This is the third and last of the “prophecies of destruction,” which are read during the three weeks between the Fast of the Seventeenth of Tammuz and the Fast of the Ninth of AV. This Haftarah is read the Shabbat before the Ninth of Av, the day the first and second Temples were destroyed. This is the most fitting Haftarah for the occasion. The vision Yesha’yahu had clearly shows what was expected of B’nai Yisrael, and to what level they had sunk. In order to save the nation from itself both the Temple and the State were destroyed of necessity. The Haftarah ends by giving us the formula for deliverance: “Zion will be redeemed by justice…” (1:27). I invite the reader to look up “justice” and apply it to this scripture. For starters, note that it does not say Zion will be redeemed by love. This should provide the catalyst needed for your inquiry. ?
7 So, as the Holy Spirit says: “Today, if you hear his voice,
8 do not harden your hearts as you did in the rebellion, during the time of testing in the desert,
9 where your fathers tested and tried me and for forty years saw what I did.
10 That is why I was angry with that generation, and I said, ‘Their hearts are always going astray, and they have not known my ways.’
11 So I declared on oath in my anger, ‘They shall never enter my rest.'”
12 See to it, brothers, that none of you has a sinful, unbelieving heart that turns away from the living Elohim.
13 But encourage one another daily, as long as it is called Today, so that none of you may be hardened by sin’s deceitfulness.
14 We have come to share in Messiah if we hold firmly till the end the confidence we had at first.
15 As has just been said: “Today, if you hear his voice, do not harden your hearts as you did in the rebellion.”
16 Who were they who heard and rebelled? Were they not all those Moses led out of Egypt?
17 And with whom was he angry for forty years? Was it not with those who sinned, whose bodies fell in the desert?
18 And to whom did YHVH swear that they would never enter his rest if not to those who disobeyed?
19 So we see that they were not able to enter, because of their unbelief.
4:1 Therefore, since the promise of entering his rest still stands, let us be careful that none of you be found to have fallen short of it.
2 For we also have had the gospel preached to us, just as they did; but the message they heard was of no value to them, because those who heard did not combine it with faith.
3 Now we who have believed enter that rest, just as YHVH has said, “So I declared on oath in my anger, ‘They shall never enter my rest.'” And yet his work has been finished since the creation of the world.
4 For somewhere he has spoken about the seventh day in these words: “And on the seventh day YHVH Elohim rested from all his work.”
5 And again in the passage above he says, “They shall never enter my rest.”
6 It still remains that some will enter that rest, and those who formerly had the gospel preached to them did not go in, because of their disobedience.
7 Therefore YHVH again set a certain day, calling it Today, when a long time later he spoke through David, as was said before: “Today, if you hear his voice, do not harden your hearts.”
8 For if Joshua had given them rest, YHVH would not have spoken later about another day.
9 There remains, then, a Sabbath-rest for the people of YHVH.
10 for anyone who enters YHVH’s rest also rests from his own work, just as YHVH did from his.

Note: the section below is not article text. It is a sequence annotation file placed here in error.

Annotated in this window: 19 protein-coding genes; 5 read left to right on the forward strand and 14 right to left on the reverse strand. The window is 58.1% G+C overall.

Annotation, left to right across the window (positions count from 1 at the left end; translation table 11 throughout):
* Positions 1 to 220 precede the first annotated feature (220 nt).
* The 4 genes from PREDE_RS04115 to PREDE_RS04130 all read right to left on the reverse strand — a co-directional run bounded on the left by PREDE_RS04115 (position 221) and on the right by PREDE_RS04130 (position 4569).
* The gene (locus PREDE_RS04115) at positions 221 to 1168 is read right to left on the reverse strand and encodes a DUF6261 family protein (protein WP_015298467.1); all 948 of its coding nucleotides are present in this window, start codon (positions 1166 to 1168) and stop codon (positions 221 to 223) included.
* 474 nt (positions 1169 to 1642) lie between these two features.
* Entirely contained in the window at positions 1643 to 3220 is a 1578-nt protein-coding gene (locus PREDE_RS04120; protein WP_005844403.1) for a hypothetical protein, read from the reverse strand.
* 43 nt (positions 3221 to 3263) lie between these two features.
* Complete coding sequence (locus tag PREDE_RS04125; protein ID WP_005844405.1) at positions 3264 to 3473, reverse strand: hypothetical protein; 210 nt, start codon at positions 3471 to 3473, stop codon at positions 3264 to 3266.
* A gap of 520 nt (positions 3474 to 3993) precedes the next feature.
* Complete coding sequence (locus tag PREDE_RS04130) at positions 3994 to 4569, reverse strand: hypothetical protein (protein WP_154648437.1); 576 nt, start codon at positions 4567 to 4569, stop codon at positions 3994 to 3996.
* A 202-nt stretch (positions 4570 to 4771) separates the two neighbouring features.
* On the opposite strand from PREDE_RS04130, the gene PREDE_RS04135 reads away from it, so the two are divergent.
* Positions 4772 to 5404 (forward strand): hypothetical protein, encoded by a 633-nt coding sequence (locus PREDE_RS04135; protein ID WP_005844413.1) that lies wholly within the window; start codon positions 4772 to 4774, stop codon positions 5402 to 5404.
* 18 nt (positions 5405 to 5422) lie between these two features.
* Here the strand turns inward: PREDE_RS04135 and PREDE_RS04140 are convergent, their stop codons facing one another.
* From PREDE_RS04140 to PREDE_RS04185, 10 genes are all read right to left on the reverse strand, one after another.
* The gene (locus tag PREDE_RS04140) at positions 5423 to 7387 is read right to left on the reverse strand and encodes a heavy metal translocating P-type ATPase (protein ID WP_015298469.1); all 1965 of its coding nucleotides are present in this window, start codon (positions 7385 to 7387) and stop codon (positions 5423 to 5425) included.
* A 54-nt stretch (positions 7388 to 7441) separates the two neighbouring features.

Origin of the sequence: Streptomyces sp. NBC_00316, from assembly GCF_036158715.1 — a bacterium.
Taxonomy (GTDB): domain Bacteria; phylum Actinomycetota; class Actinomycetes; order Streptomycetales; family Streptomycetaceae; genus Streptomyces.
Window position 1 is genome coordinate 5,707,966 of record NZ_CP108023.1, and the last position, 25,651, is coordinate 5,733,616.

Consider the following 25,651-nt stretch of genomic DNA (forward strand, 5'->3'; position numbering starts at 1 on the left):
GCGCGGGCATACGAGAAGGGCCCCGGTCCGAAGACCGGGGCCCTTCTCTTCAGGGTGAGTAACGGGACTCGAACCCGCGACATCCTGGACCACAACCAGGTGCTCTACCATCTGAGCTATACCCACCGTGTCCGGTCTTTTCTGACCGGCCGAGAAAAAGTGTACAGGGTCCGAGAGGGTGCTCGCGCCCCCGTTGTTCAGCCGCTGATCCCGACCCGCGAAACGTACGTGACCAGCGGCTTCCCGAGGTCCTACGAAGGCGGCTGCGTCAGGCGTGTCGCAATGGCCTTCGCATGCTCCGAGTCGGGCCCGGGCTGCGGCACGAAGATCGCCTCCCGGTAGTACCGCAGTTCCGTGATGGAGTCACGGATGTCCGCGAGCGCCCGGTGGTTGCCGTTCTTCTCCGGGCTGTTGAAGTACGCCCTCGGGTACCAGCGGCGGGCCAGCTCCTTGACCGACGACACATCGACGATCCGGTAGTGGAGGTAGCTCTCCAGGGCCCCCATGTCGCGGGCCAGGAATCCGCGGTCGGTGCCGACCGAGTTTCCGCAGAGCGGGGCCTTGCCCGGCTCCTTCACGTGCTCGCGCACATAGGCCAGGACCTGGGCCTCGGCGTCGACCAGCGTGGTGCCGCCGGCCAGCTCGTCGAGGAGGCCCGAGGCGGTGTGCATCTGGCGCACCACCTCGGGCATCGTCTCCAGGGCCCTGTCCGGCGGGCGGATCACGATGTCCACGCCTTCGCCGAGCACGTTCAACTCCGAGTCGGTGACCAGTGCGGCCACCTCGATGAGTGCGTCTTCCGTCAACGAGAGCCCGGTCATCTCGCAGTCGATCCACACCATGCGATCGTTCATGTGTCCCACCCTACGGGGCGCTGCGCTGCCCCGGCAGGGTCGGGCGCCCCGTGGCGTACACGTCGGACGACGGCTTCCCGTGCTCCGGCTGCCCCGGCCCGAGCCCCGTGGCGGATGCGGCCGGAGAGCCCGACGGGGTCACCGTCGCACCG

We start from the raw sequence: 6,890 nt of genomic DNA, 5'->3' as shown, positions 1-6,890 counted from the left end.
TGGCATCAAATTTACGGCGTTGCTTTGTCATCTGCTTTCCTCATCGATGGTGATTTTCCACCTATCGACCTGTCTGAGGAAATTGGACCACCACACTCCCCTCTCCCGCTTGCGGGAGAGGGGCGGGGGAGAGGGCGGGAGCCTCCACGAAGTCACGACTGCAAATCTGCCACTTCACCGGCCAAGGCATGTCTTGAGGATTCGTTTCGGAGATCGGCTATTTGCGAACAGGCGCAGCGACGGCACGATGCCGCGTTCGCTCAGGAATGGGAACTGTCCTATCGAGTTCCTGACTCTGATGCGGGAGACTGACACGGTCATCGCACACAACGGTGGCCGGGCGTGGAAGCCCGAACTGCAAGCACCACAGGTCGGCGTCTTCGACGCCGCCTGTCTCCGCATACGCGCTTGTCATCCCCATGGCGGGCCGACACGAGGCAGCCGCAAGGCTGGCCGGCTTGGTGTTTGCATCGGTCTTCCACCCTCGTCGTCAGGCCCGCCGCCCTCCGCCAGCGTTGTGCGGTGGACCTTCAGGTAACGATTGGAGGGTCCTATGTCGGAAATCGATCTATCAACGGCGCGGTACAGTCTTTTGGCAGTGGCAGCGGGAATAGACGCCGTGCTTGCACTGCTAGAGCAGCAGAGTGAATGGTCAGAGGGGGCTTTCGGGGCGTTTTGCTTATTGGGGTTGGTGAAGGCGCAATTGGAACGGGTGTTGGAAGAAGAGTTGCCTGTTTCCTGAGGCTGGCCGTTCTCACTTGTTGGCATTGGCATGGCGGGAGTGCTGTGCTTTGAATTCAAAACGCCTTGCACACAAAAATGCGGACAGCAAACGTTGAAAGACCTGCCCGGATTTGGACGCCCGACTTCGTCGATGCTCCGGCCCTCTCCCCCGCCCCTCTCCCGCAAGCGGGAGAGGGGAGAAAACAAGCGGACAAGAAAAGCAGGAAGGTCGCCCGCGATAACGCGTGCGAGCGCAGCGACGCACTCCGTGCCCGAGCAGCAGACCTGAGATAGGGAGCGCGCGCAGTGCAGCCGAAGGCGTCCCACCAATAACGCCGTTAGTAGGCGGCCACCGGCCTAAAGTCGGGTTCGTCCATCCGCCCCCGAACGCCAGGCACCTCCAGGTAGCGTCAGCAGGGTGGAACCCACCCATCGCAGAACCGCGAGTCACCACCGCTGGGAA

11 Let us; therefore, make every effort to enter that rest, so that no one will fall by following their example of disobedience. (NIV)
Again, we see in this portion that obedience is tied to salvation in an inextricable way. There can be no salvation absent of obedience to YHVH’s teaching/instruction Torah. First, our trust in the Living Torah, Yahshua, walk in obedience to the Written Torah of YHVH Elohim. In Christian typology the “Promised Land” is a type of heaven where believers will find rest. Think about this as the above passages tell us, YHVH did not allow those of Israel who continually rebelled to enter into the “Promised Land” Israel but assigned them to death in the desert. Think of all the miracles they had witnessed and the provision of YHVH throughout the journey. What awesome sights they had witnessed to build their faith and trust. Yet, with all that “BELIEF” and profession of belief, they were condemned to not enter into the “Promised Land because of disobedience of YHVH’s Torah.
Other interesting notes to this portion are in verse 12. The Greek word used here is “apostenai” from which we get the English word “apostatize” Here it is translated “unbelieving.” Ask yourself then if it is possible for “true believer’s” to apostatize (to go away, to desert, stand apart, become apostate)? Can a person fall away permanently into condemnation, or only a status of being “backslidden?” Or do you define this doctrine in such a way as does Calvinism, where “believer” is defined “tautologically” in such a way that no one so defined ever falls away, which then presents a problem. For with this mindset, no one will ever know if he is a “believer” until his life ends. If you don’t know, it might be the most important question you’ll ever address, and your future depends upon an answer. We need to clarify in our hearts and minds YHVH/Yahshua’s definition of a “true believer” and set a course toward that destination (John Chapter 14; Romans 1-3; the Seven- Fold Witness in the Book of Revelation[ see these verses in Revelation described in an article by the same name at rabdavis.org]).
Rabbi Tamah Davis-Hart